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It looks like somebody forgot to tell Brie Larson to have fun and let loose in Captain Marvel. Her turn as the title character, aka Carol Danvers, is laced with lethargy and bizarre line deliveries.

Samuel L. Jackson and an orange tabby fortunately seem to be enjoying themselves, but Larson is stiffer than Church the cat on the Creed’s front lawn after his unfortunate encounter with a speeding truck. (Say, is my excitement for the upcoming Pet Sematary reboot evident?)

A similar problem plagued Larson in Kong: Skull Island. The Academy Award-winning actress seems to be in her wheelhouse when the budget is low, but seems miscast when she shows up in a blockbuster. She gives off a detached vibe; it’s odd. The movie should be called Captain Meh: I Dunno … I Got Better Things to Do.

If the movie around her were really good, her seemingly bored disposition might’ve been forgiven—but Captain Marvel is also riddled with awful special effects and haphazard storytelling.

I went in hoping for a badass movie about Captain Marvel, but found myself more intrigued by the subplot involving an up-and-coming, low ranking S.H.I.E.L.D. agent named Nick Fury, played by Jackson. The de-aged Jackson, along with a returning Agent Coulson (Clark Gregg), who died in the first Avengers movie, are so good that you’ll wish they got their own film.

I’m not putting the blame solely on Larson; the character itself is a bust when it comes to superheroes. All she does is fly around and send out energy bursts from her hands. She has moments when she goes into full Marvel mode, bringing on some sort of light show where she glows and gets white eyes, as well as a goofy-looking mohawk. As for superpowers … they just don’t register as anything that exciting. The Marvel light show isn’t aided by the special effects, which look rushed and cartoonish. Captain Marvel in her full glory doesn’t integrate with the worlds around her; she looks animated and out of place.

As for the orange tabby named Goose, he’s your basic super-cute cat—with a few surprises under his fur. Again, the special effects are a letdown when Goose goes full Goose, another example of the visual team coming up short.

Part of the film is set on Earth in the 1990s, and Jackson’s Fury has a full head of hair and both eyes. It also lends to music by Nirvana and No Doubt, both of which are used in situations that feel awkward and forced. Directors Anna Boden and Ryan Fleck got a little carried away in their efforts to be cute with the tunes.

There’s a big supporting cast, including a strong Annette Bening as a scientist and murky memory in Carol’s dreams. Lashana Lynch does good work as Maria Rambeau (pronounced “Rambo!”), an earthly friend of Carol’s. Jude Law gets a change of pace with an action role as an alien named Yon-Rogg, while Ben Mendelsohn plays Fury’s S.H.I.E.L.D. boss, another character with a few surprises to offer.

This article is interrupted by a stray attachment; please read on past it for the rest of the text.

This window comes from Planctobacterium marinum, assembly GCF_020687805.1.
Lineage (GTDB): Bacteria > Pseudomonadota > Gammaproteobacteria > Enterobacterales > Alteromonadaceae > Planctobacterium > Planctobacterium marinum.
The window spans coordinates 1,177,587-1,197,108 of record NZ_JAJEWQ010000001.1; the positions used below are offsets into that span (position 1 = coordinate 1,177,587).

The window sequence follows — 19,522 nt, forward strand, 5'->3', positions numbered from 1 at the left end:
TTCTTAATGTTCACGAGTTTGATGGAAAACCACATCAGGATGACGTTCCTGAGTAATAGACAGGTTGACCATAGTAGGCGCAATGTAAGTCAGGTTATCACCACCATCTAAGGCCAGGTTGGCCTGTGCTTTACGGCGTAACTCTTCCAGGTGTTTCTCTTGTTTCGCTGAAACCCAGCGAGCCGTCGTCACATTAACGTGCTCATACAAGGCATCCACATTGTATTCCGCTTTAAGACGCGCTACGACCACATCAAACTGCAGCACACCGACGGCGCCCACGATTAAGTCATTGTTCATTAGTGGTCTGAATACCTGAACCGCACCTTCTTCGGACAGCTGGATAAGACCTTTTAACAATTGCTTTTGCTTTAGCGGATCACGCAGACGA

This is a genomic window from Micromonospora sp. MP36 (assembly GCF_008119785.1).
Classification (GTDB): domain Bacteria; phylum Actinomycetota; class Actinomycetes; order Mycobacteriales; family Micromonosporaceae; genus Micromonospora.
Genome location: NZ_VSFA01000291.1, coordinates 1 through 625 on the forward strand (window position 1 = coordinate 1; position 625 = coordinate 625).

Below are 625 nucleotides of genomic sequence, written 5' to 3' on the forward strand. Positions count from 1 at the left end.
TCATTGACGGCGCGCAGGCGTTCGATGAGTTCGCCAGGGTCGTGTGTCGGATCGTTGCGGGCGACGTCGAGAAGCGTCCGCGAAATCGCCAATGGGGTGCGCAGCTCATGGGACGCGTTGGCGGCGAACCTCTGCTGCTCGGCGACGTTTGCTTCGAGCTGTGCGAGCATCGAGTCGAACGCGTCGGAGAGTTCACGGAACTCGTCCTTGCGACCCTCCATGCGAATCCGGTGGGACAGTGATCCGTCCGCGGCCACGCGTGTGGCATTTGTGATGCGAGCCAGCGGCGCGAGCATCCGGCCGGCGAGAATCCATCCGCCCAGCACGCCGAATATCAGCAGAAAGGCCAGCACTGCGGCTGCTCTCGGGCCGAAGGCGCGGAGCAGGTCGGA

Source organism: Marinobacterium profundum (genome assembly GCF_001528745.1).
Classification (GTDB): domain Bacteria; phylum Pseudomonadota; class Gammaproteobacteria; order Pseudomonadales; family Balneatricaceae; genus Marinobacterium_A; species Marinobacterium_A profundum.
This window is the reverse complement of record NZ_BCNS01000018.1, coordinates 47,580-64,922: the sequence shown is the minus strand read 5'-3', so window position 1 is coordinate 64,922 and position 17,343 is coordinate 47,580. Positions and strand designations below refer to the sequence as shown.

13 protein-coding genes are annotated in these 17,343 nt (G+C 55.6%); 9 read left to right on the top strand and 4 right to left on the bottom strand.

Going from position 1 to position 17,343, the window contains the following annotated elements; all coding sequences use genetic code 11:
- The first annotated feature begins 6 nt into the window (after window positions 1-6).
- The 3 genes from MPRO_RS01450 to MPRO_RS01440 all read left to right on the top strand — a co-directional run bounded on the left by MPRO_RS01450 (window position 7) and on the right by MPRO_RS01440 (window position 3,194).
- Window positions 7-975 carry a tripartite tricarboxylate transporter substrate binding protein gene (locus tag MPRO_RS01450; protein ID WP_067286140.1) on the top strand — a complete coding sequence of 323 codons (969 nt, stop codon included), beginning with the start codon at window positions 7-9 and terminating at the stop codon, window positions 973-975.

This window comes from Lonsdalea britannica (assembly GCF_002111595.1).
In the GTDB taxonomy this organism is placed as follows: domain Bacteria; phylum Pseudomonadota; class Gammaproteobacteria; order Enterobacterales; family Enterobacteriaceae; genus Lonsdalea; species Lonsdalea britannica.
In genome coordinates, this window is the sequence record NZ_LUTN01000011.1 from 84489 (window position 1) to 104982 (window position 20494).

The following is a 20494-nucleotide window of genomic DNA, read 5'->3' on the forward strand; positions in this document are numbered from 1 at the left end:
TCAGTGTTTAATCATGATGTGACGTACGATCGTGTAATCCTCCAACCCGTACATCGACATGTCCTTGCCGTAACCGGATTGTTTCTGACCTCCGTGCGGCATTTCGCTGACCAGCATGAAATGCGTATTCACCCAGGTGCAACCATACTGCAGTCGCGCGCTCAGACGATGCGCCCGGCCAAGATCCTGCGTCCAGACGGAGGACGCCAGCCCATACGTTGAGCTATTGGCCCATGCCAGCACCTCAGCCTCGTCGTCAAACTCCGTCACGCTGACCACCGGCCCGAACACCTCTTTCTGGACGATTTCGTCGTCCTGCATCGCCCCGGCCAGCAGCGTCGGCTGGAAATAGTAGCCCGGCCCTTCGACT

The film isn’t completely devoid of fun; it’s just not on par with other Marvel offerings, although I concede that’s a high bar to hit. As for Captain Marvel, the end of Avengers: Infinity War hinted at some major participation for her, so this is just the start for the character. Let’s hope things get better.

As always, stay all the way through the credits. There are plenty of things happening that you won’t want to miss, even if you’ve had your fill with the events that happened before all those words splashed across the screen.

Captain Marvel is playing at theaters across the valley, in a variety of formats.

Published in Reviews

Bullets whiz, whistle and rip with a darkly comic ferocity in Free Fire, the latest from super-talented English director Ben Wheatley.

Wheatley has quietly been establishing himself as a solid indie director of action and horror, with obscure gems like Sightseers, High-Rise and A Field in England, along with one of the better installments in the horror anthology The ABCs of Death. With Free Fire, Wheatley gets to employ his action-directing prowess—while showing he can handle sharp dialogue and great acting.

He’s working with his biggest cast yet, which includes an Oscar winner in Brie Larson, as well as Armie Hammer, Cillian Murphy and Sharlto Copley. The film is co-produced by Martin Scorsese; the setup sounds like the sort of movie he should be making.

That setup: Two groups come together in a deserted Boston warehouse sometime in 1978. Things go awry, and the whole movie becomes one elongated shootout in which everybody is taking bullets; the losers will easily outnumber the winners.

The movie is a blast, thanks in large part to Wheatley’s staging of the event, and the actors (especially Hammer) taking it to great heights. There’s some mystery involved in the payoff, but it’s secondary to the action, which is appropriately disorienting at times. I couldn’t always tell who was shooting whom, but this works for the movie.

Throw in an extremely well-placed John Denver song, and you have what amounts to a solid, eccentric step in the evolution of Wheatley—a white-hot director who is just getting started.

Free Fire is now playing at the Regal Rancho Mirage Stadium 16 and (72777 Dinah Shore Drive, Rancho Mirage; 844-462-7342); and the Century Theatres at The River and XD (71800 Highway 111, Rancho Mirage; 760-836-1940).